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Lamb

NEWS
February 10, 1993
Anne Arundel County Councilwoman Maureen Lamb should be prepared. In the next few weeks, she's going to be painted as a radical, far-fetched health nut for trying to put some far-reaching restrictions on smoking.Already some of her colleagues are saying her anti-smoking bill is excessive. Almost every business organization in the county has registered opposition, saying economics matter more than breath. As usual, tobacco lobbyist Bruce Bereano -- one person for whom smoking truly is an economic issue because he makes a mint defending it -- has put in his two cents.
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NEWS
By John Rivera and John Rivera,Staff Writer | February 19, 1993
County Councilwoman Maureen Lamb complained bitterly yesterday that Council Chairman David G. Boschert deliberately delayed action on her anti-smoking bill at Monday's meeting to prevent a vote."
NEWS
By Liz Atwood and Liz Atwood,SUN STAFF | March 31, 2004
Whether or not you like Rosemary Barron's new cookbook, Flavors of Greece (Interlink Books, 2004, $27.95), will depend on what you're looking for in a cookbook. Do you want to read how folks in faraway places cook their native foods? Or do you want a book that gives you recipes you can make for dinner? Those who want a practical cooking manual would be better off skipping this book - unless they happen to have a barbecue pit in the back yard large enough to roast a whole lamb or an unglazed clay pot to cook potatoes and beets.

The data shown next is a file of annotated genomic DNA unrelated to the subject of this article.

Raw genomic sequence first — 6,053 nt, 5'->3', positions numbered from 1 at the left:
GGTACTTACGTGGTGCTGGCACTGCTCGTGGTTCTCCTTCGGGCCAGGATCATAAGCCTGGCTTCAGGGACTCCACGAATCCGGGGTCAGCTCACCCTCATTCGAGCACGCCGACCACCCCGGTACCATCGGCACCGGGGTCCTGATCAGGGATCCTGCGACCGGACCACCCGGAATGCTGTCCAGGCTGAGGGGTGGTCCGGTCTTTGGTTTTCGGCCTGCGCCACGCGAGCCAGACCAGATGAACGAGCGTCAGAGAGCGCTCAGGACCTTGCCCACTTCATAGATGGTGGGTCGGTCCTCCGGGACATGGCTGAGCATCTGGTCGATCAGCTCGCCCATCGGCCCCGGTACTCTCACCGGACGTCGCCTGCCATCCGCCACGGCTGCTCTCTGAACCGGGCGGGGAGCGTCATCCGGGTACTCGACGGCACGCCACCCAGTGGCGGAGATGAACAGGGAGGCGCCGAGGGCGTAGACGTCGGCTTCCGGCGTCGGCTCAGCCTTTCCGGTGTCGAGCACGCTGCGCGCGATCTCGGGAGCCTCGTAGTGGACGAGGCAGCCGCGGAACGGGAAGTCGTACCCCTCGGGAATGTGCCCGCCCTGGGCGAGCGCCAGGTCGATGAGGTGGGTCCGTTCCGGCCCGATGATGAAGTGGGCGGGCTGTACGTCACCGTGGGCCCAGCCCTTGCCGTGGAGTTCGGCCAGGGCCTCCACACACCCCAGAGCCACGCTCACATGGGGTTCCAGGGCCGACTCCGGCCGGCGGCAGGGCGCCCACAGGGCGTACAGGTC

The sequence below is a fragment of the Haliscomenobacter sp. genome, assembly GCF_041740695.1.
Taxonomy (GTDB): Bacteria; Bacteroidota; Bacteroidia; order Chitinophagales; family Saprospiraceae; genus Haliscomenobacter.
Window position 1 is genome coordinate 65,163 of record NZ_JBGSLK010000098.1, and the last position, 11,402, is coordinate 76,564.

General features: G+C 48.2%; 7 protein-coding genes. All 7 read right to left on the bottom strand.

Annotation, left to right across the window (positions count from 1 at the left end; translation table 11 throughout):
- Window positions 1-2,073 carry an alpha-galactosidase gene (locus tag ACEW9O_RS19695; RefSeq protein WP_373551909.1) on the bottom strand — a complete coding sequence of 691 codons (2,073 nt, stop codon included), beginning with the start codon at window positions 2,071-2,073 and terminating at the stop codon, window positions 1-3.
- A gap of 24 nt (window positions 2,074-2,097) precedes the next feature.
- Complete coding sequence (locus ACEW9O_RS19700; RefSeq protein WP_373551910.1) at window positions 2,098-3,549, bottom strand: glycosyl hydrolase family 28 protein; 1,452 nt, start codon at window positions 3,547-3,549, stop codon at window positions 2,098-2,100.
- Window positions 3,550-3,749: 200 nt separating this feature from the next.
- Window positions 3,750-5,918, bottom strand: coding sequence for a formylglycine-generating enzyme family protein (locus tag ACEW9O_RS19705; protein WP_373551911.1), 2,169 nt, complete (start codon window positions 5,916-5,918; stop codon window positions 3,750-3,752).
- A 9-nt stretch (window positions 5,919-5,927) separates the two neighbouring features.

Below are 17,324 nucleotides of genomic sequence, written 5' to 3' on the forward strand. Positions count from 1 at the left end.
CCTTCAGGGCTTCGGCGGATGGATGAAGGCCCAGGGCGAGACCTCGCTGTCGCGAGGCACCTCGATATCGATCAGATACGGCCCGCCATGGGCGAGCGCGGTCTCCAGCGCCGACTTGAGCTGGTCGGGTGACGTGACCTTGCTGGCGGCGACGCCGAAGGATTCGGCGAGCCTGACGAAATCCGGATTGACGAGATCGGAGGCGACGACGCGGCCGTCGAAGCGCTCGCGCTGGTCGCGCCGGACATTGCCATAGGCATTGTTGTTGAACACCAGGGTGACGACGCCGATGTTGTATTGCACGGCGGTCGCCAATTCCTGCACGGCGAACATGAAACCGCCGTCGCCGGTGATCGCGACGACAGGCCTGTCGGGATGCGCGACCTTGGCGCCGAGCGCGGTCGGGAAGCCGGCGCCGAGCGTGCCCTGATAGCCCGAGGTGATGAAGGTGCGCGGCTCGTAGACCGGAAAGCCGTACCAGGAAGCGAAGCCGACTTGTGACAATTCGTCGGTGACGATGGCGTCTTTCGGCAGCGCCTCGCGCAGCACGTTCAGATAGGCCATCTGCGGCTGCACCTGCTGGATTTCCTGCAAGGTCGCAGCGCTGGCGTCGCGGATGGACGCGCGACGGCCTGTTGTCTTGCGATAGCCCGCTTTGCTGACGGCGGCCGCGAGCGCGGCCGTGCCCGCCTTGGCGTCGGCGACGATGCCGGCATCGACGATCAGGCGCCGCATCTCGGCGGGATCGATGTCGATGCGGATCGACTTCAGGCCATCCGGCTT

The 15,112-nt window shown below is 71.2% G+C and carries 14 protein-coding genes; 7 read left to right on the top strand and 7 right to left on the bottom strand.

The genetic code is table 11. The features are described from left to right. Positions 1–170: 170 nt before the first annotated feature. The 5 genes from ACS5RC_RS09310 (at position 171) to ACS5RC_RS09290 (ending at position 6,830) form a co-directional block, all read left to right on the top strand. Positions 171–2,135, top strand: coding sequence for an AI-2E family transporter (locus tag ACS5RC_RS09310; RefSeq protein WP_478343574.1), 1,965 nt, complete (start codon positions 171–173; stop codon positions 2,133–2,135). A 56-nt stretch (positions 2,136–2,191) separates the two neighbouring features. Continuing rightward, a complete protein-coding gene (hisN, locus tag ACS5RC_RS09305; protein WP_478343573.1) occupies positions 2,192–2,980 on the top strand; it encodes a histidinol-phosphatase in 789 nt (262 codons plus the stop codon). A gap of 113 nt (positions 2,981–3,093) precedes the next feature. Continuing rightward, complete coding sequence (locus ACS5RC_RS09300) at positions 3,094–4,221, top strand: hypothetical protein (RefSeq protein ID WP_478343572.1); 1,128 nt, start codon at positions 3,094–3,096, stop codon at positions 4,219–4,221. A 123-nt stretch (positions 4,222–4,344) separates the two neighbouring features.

NEWS
By John Rivera and John Rivera,Staff Writer | September 23, 1992
The County Council has approved a process that will make it easier for community associations that own waterfront property to construct piers for fishing and swimming.The bill passed by a 6-1 vote at Monday night's meeting, with Councilwoman Maureen Lamb, D-Annapolis, casting the lone dissenting vote. It clarifies an ordinance adopted last November but set aside and rewritten after some river associations complained about not having their say.The newer version, which was drafted by Councilwoman Diane R. Evans, R-Arnold, subjects the piers to tough state Critical Area regulations, but grants them a conditional use status, meaning they are approved through the building permit process.
NEWS
By Rob Kasper and Rob Kasper,rob.kasper@baltsun.com | April 8, 2009
Lamb is a popular dish in the spring. There are religious reasons. In Christian tradition, a lamb is symbolic of the risen Christ and is often the centerpiece of the Easter meal. In some Jewish homes, lamb is served during Passover, reminding believers of the Old Testament account of how households that adorned their door posts with the blood of the paschal lamb were spared from destruction. In some of Maryland's ethnic communities, lamb is the first choice for a ceremonial meal, regardless of the season.
NEWS
By Betty Rosbottom and Betty Rosbottom,Los Angeles Times Syndicate | August 20, 2000